ipil-ipil plantations all over the country.
Abe V Rotor
Ipil-ipil (Leucaena glauca), the miracle tree in the sixties and seventies has provided Filipinos much hope for cheap wood, fuel, paper, board, feeds, compost, and in reclaiming our denuded forests and wastelands.
The Department of Agriculture came up with a “litany” on the miracles about this tree. Ipil-ipil as a new source of dendrothermal power; ipil-pil for high-protein component feed for poultry, piggery and livestock; ipil-ipil as construction material, scaffolding, pole, furniture, toothpick, matchstick – to name a few.
Ipil-ipil can be used in the manufacture of organic fertilizer to reduce our dependence on imported chemical fertilizer. It is also used for rip-rapping, terracing and strip cropping to save our lands from erosion and desertification. It is an excellent source of firewood and charcoal for many homes.
Ipil-Ipil “Gold Rush”
The ipil-ipil fever spread throughout the country that no home lot or farm was virtually without this leguminous tree. Plantations sprouted. As a biologist I know that there are nitrogen-fixing bacteria (Rhizobia) which reside in its roots, adding to the fertility of the soil. With the tree continuously shedding off its leaves, there is free mulch with which to conserve water and control weeds choking the plants intercropped with the tree. Along levees four to six rows of ipil-ipil could effectively serve as windbreak, buffering strong winds and filtering the sand and dust that affect sensitive field and garden crops.
As Forest Wood Substitute
Because the wood is white, soft, and uniform grained, many entrepreneurs tried making toys and decorations such as fans, spin tops, picture frames, knife handles out of it. Since it is easy and fast to grow, it helps in conserving forest trees. This means we can spare harvesting our forests’ reserve. We can keep our narra, almaciga, apitong, and mahogany that are considered rare. Ipil-ipil is also a good substitute of acacia, a favorite of woodcarvers.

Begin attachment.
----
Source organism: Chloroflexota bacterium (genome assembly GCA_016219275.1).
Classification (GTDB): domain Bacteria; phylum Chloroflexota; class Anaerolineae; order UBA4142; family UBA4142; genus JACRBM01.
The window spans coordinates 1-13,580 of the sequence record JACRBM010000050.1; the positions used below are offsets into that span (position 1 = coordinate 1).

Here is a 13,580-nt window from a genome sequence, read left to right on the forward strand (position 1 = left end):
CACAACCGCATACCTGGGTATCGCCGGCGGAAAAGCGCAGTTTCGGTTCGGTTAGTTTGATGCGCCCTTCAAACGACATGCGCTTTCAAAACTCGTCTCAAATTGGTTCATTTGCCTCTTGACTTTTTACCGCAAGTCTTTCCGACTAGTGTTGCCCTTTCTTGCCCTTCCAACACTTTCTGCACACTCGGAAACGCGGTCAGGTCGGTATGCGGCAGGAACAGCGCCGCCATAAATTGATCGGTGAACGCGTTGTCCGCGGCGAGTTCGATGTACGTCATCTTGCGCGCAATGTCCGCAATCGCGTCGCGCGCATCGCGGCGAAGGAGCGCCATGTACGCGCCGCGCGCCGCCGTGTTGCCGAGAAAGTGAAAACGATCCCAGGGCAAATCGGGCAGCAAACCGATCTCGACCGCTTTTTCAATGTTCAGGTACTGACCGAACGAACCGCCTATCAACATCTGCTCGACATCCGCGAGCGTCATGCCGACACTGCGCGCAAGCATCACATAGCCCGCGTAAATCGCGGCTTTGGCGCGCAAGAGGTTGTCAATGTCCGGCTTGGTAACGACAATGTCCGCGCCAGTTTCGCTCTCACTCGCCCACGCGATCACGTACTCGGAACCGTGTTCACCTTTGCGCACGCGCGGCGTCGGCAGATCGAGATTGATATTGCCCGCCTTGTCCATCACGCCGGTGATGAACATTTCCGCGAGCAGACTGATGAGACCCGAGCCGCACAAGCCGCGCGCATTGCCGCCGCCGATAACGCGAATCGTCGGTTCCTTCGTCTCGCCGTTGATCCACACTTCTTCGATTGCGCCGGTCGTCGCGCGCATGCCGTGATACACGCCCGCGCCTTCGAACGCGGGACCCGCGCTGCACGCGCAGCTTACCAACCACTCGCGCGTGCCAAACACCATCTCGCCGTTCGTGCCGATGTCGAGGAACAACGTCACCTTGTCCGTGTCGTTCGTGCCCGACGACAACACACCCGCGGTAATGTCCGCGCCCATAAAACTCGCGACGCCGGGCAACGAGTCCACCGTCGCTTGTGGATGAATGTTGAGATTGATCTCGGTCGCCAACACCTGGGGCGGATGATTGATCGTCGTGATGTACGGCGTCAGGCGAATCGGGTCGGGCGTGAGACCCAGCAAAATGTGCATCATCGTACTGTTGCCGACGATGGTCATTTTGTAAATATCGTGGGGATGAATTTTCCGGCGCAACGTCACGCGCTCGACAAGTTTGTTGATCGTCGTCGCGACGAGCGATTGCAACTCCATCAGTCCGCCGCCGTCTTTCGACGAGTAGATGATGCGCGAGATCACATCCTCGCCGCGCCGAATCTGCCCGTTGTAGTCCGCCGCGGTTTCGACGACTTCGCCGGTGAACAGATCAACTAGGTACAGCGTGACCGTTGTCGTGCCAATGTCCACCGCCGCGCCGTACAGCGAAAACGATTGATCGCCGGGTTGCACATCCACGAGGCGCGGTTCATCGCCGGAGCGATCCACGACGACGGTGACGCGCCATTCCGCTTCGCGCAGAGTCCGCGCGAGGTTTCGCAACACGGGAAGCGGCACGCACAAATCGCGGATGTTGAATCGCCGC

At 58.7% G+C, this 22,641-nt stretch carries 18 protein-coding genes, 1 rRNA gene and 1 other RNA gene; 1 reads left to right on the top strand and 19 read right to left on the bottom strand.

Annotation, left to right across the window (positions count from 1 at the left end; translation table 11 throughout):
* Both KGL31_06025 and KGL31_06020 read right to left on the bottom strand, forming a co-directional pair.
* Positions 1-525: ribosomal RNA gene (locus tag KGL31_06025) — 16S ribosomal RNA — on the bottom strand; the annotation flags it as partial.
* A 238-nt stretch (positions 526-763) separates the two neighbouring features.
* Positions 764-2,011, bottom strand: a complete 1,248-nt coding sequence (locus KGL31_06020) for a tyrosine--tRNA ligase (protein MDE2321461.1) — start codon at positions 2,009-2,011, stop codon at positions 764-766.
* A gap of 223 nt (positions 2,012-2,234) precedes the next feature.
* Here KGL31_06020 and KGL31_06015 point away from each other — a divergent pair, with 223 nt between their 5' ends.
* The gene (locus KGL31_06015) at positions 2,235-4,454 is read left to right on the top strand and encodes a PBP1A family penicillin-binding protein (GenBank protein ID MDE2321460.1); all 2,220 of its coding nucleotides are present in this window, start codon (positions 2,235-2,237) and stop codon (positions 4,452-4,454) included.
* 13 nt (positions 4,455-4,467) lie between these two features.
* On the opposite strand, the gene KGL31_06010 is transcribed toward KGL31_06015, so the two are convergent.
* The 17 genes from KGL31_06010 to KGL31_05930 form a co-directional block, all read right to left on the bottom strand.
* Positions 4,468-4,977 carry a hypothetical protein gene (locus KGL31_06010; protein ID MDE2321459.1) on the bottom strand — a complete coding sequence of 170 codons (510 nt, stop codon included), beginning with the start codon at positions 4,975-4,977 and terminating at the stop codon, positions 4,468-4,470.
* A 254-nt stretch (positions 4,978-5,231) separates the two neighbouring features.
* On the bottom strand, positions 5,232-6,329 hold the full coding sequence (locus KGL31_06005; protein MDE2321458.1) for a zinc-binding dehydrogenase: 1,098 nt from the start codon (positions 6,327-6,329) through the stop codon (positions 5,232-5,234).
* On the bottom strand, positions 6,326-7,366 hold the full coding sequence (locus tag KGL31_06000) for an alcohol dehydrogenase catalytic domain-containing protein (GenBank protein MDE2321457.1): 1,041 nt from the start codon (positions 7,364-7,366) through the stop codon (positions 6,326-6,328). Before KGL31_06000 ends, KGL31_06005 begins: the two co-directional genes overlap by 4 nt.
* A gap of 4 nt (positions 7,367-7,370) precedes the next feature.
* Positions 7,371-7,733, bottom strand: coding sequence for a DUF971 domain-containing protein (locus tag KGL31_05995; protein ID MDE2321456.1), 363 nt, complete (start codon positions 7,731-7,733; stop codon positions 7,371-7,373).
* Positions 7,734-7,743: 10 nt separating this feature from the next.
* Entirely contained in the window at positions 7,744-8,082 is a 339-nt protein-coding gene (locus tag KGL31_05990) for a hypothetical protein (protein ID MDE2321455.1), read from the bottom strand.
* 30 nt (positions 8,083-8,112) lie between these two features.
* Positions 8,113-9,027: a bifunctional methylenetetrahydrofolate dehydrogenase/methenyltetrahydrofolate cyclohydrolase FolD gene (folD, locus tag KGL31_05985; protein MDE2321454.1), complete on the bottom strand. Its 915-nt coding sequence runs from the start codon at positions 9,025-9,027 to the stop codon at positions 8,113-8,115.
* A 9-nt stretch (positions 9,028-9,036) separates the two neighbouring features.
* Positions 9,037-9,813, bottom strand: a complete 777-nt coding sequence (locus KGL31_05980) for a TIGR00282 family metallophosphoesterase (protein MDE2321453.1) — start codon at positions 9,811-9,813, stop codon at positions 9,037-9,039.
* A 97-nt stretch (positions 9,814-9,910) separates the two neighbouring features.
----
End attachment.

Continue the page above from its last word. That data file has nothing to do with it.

Because of its success as a plantation crop in Hawaii and Peru, we did not only import its technology, we introduced its varieties into the country, in favor of our own native variety which is small. In fact one would consider it a mere shrub which happens to be growing in places where no other plants grow, usually on scrubby and inclined slopes, wasteland where only the sturdy talahib and bamboo grow. The early uses for native ipil-ipil are firewood and bean poles.
On closer look the secret of success of the native variety is its tap root system. Few trees can grow on rock with their penetrating deep through cracks in order to reach deep-seated water. In the process, they pry off the rock itself helping in weathering it. And if it is adobe rock, the locked up nutrients are released as soil formation progresses. One drawback of the native variety however, is its high mimosin content.
Mimosin as Pesticide
“Don’t allow the goats to browse too much on ipil-ipil,” my father used to remind me on the farm. I would then secure the rope that restrains the animals feeding in the open. Years later I found out that the warning is based on the fact that mimosin causes poor growth (bansot) and falling of hairs in animals. I believe that early balding is one of the effects of drinking coffee clandestinely mixed with ipil-ipil seeds.